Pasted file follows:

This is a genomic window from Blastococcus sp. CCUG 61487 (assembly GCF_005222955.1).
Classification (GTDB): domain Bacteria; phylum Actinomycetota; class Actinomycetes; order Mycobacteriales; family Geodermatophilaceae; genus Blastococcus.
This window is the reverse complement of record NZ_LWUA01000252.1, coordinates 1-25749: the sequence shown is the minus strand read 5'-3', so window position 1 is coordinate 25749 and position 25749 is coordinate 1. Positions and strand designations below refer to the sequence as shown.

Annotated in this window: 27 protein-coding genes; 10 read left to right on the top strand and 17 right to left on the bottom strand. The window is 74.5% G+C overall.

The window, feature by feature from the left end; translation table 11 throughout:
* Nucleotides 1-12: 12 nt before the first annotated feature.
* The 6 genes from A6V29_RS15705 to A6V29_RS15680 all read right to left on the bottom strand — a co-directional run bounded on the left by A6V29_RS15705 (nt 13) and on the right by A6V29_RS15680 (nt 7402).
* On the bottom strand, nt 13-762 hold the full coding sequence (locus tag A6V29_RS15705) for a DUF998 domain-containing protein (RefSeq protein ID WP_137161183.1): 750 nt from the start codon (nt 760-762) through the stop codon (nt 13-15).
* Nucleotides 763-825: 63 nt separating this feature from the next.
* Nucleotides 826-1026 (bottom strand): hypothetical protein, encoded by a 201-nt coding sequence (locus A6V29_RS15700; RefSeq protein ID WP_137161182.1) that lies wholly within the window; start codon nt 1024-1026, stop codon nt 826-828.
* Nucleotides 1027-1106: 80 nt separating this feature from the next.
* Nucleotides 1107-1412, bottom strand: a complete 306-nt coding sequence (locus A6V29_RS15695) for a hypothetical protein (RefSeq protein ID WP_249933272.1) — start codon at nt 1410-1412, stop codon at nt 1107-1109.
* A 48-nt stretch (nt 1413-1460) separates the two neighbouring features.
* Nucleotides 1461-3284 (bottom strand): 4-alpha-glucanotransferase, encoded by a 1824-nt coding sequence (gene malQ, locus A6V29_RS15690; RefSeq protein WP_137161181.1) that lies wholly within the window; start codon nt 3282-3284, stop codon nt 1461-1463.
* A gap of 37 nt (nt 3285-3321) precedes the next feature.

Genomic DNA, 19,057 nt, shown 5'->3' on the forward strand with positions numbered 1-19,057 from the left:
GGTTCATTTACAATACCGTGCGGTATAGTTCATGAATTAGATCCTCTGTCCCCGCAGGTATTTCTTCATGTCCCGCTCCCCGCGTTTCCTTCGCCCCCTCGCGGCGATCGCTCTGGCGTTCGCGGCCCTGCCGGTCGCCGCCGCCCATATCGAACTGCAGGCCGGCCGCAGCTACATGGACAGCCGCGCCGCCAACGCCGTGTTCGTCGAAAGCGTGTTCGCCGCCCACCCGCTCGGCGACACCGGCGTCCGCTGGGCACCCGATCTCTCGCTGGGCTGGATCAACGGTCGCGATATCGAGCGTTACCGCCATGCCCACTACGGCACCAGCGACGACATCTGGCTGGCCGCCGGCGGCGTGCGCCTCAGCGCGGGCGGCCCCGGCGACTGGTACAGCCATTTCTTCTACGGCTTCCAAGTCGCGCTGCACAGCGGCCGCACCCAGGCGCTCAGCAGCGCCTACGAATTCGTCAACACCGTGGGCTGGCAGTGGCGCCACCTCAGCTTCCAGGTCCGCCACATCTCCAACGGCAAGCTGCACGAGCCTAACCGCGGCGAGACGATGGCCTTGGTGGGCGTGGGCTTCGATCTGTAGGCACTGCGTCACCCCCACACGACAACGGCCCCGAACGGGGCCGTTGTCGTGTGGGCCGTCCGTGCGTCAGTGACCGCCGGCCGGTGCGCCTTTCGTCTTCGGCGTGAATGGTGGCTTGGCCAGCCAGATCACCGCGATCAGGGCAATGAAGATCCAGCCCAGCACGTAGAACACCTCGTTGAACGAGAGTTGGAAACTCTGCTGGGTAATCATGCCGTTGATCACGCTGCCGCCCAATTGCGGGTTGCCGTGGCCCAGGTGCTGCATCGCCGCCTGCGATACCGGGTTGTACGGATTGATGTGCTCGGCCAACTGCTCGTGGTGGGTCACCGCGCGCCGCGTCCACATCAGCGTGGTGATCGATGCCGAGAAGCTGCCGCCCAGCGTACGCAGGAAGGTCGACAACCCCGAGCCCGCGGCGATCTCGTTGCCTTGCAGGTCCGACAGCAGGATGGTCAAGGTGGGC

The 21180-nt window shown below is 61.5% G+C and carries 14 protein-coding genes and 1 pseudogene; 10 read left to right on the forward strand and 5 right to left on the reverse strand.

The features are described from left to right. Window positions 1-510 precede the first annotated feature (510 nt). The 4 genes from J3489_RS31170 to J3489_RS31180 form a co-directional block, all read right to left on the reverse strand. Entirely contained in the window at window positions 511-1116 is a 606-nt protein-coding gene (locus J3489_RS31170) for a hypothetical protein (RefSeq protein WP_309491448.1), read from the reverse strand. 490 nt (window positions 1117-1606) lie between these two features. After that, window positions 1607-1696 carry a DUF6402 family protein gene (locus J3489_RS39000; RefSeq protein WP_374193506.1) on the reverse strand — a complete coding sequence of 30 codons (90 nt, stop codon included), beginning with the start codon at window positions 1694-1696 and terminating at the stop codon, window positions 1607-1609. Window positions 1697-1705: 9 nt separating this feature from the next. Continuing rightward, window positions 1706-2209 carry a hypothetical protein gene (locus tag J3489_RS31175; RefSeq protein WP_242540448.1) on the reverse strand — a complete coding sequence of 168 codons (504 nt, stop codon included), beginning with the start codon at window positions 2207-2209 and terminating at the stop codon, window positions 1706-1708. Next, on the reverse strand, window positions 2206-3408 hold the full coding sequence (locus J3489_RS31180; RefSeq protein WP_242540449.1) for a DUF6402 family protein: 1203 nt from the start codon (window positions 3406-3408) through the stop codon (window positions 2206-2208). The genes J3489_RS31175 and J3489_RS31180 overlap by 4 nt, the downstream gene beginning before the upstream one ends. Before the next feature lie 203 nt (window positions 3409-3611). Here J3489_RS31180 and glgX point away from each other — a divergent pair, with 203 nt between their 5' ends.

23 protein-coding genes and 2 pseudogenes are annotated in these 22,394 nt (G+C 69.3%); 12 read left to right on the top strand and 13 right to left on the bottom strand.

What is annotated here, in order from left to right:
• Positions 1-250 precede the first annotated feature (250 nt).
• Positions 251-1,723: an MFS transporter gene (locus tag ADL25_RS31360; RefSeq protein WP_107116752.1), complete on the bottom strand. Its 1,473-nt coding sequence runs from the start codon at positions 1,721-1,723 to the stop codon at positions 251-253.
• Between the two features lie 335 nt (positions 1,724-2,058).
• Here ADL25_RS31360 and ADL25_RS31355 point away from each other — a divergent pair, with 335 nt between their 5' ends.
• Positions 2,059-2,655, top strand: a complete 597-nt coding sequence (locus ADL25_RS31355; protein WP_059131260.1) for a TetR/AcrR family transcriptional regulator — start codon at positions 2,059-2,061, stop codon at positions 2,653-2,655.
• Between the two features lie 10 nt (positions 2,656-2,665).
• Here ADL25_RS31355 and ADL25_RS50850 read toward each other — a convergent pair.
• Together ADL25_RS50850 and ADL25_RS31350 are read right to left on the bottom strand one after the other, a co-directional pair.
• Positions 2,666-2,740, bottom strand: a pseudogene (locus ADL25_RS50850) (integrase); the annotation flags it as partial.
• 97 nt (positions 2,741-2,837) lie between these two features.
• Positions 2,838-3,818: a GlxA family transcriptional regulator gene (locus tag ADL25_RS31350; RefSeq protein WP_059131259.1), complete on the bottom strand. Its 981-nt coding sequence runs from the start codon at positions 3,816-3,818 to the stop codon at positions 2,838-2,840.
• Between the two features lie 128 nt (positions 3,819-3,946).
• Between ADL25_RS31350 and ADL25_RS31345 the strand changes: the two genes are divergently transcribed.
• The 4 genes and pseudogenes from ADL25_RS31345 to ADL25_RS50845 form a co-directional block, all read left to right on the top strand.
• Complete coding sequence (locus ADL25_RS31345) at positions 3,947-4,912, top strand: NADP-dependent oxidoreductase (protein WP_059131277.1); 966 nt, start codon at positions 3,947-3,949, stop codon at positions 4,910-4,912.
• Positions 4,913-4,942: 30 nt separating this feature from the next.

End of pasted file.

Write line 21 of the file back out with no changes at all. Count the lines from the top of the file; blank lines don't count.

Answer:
What is annotated here, in order from left to right: